Committee of Public Accounts

Press Notice No. 33 of Session 2005-06, dated 21 March 2006


Mr Edward Leigh MP, Chairman of the Committee of Public Accounts, said today:

"The marvellous Royal Parks provide relaxation and enjoyment for millions of Londoners and visitors to the city. But the management of the parks has hitherto been marked by complacency and a lack of imagination. The Royal Parks agency has now taken steps to determine what it will cost to address the backlog of maintenance work required on its buildings and structures. But the agency's plans for increasing the income from its assets have been too cautious.

"The Royal Parks agency needs to open its eyes and find out how well it is really performing - by comparing itself with similar organisations here and abroad. It must also get out there and find out who actually use its parks. Otherwise, the agency's declared aspiration to increase the numbers of children and young people who use the Royal Parks amounts to little.

"There is one respect, however, in which the Royal Parks agency is blameless. It has been saddled with an annual bill of a quarter of a million pounds to maintain the ill-conceived and ill-executed memorial fountain for Diana, Princess of Wales. This so-called water feature will literally be a drain on the resources of the Royal Parks agency for years to come. This is a typical example of the great and good airily embarking on a prestige project which will take away money badly needed for the upkeep of national recreational facilities enjoyed by millions.

"There are lessons aplenty here for the proposed project to erect a memorial to Queen Elizabeth, the Queen Mother."

Mr Leigh was speaking as the Committee published its 33rd Report of this Session, which examined the management of The Royal Parks, achieving a wider range of users, and the management of the fountain project.

The eight Royal Parks covered in this Report are major historical and cultural resources, which cover some 5,000 acres and attract millions of visitors each year. The Parks are: St James's Park, The Green Park, Hyde Park, Kensington Gardens and The Regent's Park (with Primrose Hill) in Central London; Greenwich Park to the East; and Richmond Park and Bushy Park to the West.

The Parks are managed by The Royal Parks, an executive agency of the Department for Culture, Media and Sport (the Department). The Royal Parks (the Agency) is accountable to Parliament through the Secretary of State for Culture, Media and Sport who sets the organisation's policy and key performance targets and determines its level of resources each year.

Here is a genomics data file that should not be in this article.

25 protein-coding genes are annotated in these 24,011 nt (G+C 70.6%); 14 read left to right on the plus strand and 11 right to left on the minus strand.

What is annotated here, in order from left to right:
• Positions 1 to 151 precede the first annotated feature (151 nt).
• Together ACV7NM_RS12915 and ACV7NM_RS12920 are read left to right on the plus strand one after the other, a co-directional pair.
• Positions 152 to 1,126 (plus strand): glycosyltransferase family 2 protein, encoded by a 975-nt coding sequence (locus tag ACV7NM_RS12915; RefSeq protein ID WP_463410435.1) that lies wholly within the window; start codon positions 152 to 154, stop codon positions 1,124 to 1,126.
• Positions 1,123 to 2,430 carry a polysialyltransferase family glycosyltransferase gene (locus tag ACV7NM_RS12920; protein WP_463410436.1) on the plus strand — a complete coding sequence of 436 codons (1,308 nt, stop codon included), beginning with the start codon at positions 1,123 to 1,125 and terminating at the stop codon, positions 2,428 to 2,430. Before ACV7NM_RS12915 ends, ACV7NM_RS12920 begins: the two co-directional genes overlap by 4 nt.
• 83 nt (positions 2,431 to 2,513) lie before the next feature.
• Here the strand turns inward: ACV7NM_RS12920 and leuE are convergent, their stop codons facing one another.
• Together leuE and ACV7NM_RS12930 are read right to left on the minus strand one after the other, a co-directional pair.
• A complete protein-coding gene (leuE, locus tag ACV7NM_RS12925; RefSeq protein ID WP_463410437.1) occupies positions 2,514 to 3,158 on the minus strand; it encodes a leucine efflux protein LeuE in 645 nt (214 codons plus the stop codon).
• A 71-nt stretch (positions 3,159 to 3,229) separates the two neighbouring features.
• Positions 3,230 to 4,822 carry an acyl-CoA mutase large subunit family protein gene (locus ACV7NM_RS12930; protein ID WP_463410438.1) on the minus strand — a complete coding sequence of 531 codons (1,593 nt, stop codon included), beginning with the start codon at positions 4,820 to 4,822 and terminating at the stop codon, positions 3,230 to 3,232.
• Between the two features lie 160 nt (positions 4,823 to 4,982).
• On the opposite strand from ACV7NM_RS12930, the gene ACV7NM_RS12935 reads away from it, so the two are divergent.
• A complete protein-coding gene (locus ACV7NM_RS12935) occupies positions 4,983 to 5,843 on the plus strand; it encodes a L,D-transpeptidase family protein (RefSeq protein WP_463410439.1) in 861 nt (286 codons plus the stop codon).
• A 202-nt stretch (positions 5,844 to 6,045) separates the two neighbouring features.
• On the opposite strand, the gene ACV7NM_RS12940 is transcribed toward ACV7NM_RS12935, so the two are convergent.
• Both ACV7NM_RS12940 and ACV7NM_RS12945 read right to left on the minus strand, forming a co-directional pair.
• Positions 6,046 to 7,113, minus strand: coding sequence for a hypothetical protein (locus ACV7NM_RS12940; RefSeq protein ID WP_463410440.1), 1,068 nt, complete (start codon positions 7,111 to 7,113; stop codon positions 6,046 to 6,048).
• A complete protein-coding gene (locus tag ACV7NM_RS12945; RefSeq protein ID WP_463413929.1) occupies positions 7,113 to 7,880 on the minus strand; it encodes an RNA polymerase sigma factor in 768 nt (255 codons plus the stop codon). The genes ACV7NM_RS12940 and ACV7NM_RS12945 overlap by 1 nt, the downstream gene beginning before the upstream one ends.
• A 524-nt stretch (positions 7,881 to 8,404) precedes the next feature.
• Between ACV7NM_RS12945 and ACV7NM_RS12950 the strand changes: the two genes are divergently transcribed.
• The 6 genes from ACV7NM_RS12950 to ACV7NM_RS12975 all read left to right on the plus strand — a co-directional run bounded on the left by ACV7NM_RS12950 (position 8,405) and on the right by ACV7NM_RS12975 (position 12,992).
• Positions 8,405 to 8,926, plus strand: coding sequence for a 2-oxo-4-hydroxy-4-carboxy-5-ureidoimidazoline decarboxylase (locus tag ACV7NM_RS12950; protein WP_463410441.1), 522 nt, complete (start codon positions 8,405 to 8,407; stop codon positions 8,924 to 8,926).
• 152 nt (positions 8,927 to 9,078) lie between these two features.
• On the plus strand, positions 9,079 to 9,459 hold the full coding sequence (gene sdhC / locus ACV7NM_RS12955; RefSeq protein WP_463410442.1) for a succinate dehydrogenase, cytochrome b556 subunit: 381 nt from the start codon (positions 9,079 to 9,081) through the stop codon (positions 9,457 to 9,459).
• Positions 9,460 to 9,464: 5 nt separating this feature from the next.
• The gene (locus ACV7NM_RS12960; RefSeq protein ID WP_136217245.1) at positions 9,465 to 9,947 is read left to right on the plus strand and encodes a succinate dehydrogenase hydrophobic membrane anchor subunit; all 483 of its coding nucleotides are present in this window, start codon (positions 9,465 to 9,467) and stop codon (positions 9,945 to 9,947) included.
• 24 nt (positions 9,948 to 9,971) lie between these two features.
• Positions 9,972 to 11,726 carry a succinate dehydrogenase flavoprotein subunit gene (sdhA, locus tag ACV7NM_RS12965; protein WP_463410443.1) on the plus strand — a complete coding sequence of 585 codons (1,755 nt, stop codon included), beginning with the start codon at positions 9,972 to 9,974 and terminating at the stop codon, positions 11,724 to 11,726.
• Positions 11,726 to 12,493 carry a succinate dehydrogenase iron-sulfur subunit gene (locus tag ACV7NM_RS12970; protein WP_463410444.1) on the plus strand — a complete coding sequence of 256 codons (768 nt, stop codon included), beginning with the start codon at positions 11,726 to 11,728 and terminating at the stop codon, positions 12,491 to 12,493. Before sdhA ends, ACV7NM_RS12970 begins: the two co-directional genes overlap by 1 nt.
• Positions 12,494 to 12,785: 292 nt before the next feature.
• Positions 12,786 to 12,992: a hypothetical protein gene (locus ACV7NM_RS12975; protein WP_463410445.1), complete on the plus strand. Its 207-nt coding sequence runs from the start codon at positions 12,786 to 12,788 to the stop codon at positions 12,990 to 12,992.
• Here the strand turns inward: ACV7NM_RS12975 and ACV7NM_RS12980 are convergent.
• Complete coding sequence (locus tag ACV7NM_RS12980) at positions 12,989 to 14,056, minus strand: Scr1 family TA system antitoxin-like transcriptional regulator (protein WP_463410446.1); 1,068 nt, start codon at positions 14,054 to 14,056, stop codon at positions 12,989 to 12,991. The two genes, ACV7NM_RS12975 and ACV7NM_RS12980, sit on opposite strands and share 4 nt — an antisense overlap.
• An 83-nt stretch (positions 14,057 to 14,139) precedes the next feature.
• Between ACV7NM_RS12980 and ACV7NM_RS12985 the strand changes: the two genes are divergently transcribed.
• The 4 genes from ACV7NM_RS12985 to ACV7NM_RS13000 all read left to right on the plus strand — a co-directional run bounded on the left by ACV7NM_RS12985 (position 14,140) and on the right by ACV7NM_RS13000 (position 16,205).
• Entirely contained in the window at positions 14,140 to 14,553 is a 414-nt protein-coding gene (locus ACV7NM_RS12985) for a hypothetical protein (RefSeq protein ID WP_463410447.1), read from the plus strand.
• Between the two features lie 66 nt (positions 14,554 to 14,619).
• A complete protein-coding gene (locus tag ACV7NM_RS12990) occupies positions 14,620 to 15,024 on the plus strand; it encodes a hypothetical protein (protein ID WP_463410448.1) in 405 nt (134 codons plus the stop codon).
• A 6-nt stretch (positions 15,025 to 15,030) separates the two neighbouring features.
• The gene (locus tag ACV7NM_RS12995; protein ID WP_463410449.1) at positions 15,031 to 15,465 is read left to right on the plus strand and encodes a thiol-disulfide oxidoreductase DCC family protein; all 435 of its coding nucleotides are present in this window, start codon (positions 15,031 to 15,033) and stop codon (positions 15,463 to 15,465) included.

In 2004-05 the Agency's grant from the Department was £26.7 million and its self-generated income amounted to £6.9 million, making total income that year of £33.6 million. The Agency employed 97 Parks staff and 63 officers and administrative staff of The Royal Parks Constabulary. Much of the Agency's work, including grounds and work maintenance, is contracted out.

Management of the Royal Parks

The Agency is responsible for maintaining the buildings, statues, memorials and roads within the Parks. The Agency estimates that it has a £65 million backlog of maintenance work and to help address this is seeking to make efficiency savings and generate more income.

The Agency is aiming to raise £7 million of income in 2005-06 but commercial events, a significant source of income, can lead to damage in the Parks and in the past the Agency has had difficulties recovering its costs and making a profit.

Although the Parks are highly regarded, the Agency has been too inward-looking in assessing its performance and has recently begun to explore opportunities for comparisons with other parks.

Achieving a wider range of uses and users

One of the Agency's main objectives is to encourage greater access to the Parks but the Agency has little knowledge of the number, or background, of its visitors. The Agency is now collecting more reliable data on those visiting the Parks and on non-users.

The Agency has not always focussed on the needs of its users but there are recent examples of the Agency looking to engage local communities more in the work of the Parks.

Management of the Diana, Princess of Wales Memorial Fountain

The Diana, Princess of Wales Memorial Fountain in Hyde Park was opened in July 2004. But the Agency has had to close the fountain and carry out further work, on more than one occasion, due to flooding and people slipping in and around the Memorial.

Costs of the fountain have risen to £5.2 million, exceeding the original budget of £3 million. The Agency is responsible for the future maintenance of the fountain at an estimated cost of £250,000 a year, which will divert resources from its other work in The Royal Parks.

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